Mark was discouraged by Sir Charles’ criticism of the Order; and that it could be criticized like this through the conduct of its founder accentuated for him the gulf that lay between the English Church and the rest of Catholic Christendom.
It was not much solace to remember that every Benedictine community was an independent congregation. One could not imagine the most independent community’s being placed in charge of a novice of twenty-five. It made Mark’s proposed monastic life appear amateurish; and when he was back in the matchboarded guest-room the impulse to abandon his project was revised. Yet he felt it would be wrong to return to Wych-on-the-Wold. The impulse to come here, though sudden, had been very strong, and to give it up without trial might mean the loss of an experience that one day he should regret. The opinion of Sir Charles Horner might or might not be well founded; but it was bound to be a prejudiced opinion, because by constituting himself to the extent he had a patron of the Order he must involuntarily expect that it should be conducted according to his views. Sir Charles himself, seen in perspective, was a tolerably ridiculous figure, too much occupied with the paraphernalia of worship, too well pleased with himself, a man of rank and wealth who judged by severe standards was an old maid, and like all old maids critical, but not creative.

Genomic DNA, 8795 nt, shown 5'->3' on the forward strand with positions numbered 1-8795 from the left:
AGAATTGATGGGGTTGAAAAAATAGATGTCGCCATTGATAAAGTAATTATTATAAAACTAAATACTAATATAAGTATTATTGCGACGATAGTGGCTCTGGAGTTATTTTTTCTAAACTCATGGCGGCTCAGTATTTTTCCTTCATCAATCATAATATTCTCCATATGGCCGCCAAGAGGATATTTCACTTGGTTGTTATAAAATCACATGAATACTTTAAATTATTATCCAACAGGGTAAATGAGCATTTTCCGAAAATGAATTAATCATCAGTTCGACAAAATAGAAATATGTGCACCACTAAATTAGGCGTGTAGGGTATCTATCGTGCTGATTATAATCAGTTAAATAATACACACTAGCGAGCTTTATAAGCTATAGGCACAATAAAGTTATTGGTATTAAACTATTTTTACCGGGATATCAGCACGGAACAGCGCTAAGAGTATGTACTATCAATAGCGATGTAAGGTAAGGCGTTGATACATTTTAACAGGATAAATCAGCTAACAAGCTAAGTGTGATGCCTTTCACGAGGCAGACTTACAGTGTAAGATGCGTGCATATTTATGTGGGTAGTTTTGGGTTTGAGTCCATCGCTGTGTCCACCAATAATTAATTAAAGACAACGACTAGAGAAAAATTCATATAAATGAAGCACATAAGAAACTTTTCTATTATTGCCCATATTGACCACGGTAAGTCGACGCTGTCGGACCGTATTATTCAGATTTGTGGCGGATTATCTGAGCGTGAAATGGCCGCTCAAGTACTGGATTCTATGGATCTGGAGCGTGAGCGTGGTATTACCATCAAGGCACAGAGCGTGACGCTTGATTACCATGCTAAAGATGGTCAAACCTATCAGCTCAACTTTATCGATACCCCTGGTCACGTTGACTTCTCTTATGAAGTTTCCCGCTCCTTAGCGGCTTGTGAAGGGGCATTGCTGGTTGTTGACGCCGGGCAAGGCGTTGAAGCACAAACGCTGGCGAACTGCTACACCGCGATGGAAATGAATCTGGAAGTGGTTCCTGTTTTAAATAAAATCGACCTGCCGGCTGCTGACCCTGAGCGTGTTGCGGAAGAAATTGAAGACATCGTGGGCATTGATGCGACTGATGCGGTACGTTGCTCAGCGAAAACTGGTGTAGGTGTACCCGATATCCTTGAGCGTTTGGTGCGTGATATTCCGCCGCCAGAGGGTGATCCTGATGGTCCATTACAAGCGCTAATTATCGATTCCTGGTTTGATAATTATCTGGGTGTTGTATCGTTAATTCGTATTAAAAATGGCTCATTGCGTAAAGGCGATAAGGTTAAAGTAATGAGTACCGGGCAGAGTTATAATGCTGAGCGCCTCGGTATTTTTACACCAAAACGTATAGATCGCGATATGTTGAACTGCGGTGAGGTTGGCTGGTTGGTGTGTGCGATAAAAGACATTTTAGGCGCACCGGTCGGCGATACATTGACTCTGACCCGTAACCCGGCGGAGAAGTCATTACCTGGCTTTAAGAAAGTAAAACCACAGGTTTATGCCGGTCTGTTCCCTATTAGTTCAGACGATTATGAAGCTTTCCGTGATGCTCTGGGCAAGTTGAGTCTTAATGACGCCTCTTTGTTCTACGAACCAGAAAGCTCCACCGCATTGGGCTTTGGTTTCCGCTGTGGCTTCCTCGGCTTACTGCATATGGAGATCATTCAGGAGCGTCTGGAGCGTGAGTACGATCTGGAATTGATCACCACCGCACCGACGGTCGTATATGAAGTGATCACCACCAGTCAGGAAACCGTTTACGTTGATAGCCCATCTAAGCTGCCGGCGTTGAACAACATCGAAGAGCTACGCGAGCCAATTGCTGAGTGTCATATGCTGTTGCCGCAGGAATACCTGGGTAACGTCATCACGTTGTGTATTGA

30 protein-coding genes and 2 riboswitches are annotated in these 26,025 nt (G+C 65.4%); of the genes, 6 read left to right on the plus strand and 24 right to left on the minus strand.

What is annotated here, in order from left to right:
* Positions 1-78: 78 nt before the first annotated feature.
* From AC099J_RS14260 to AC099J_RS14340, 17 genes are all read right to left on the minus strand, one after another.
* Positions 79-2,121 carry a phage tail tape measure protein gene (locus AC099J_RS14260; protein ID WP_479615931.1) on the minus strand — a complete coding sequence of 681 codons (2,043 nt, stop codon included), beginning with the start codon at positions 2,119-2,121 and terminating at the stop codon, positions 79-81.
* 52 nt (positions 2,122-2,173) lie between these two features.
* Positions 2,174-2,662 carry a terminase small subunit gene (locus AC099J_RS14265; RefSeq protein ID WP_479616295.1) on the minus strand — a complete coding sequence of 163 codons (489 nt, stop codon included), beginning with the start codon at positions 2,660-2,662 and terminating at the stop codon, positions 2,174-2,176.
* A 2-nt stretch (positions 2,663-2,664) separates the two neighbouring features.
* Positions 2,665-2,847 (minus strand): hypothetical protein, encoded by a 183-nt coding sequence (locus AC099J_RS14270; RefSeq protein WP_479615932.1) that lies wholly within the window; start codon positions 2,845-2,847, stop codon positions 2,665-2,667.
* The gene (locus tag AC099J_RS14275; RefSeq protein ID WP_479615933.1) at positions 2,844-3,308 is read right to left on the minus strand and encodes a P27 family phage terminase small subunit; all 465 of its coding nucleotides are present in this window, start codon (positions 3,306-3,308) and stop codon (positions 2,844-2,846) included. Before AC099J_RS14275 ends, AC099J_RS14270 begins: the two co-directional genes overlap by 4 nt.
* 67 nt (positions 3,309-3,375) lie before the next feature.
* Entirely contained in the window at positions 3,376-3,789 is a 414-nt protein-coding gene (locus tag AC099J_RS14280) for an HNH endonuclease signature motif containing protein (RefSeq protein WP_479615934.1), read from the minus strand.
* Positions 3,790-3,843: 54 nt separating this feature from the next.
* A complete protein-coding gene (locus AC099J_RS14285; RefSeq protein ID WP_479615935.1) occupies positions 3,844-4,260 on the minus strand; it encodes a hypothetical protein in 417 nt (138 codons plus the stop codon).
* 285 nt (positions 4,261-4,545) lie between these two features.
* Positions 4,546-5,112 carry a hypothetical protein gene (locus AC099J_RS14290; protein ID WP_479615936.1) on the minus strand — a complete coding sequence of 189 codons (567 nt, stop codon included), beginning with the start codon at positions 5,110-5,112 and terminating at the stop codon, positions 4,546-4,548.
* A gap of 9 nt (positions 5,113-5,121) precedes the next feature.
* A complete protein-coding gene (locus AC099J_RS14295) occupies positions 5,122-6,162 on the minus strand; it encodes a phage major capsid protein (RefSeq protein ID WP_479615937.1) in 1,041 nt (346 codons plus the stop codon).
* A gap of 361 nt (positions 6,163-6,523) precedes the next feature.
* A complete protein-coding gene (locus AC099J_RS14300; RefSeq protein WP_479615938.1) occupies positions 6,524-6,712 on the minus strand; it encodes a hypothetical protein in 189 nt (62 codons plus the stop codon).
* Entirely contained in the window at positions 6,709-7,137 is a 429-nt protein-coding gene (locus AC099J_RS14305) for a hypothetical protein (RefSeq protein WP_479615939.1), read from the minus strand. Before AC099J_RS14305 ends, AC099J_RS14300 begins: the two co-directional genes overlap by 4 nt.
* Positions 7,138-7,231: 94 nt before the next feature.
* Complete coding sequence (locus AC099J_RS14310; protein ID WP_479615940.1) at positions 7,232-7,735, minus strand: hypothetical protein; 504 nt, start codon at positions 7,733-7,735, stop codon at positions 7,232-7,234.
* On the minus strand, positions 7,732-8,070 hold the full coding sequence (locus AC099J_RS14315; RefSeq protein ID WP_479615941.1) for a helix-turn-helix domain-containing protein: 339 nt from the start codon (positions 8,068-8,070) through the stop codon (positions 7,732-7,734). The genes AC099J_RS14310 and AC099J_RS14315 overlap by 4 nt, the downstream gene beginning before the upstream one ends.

THE ORDER OF ST. GEORGE
The Order of St. George was started by the Reverend Edward Burrowes six years before Sir Charles Horner’s gift of land for a Mother House led him to suppose that he had made his foundation a permanent factor in the religious life of England.
Edward Burrowes was the only son of a band-master in the Royal Artillery who at an impressionable moment in the life of his son was stationed at Malta. The religious atmosphere of Malta combined with the romantic associations of chivalry and the influence of his mother determined the boy’s future. The band-master was puzzled and irritated by his son’s ecclesiastical bias. He thought that so much church-going argued an unhealthy preoccupation, and as for Edward’s rhapsodies about the Auberge of Castile, which sheltered the Messes of the Royal Artillery and the Royal Engineers, they made him sick, to use his own expression.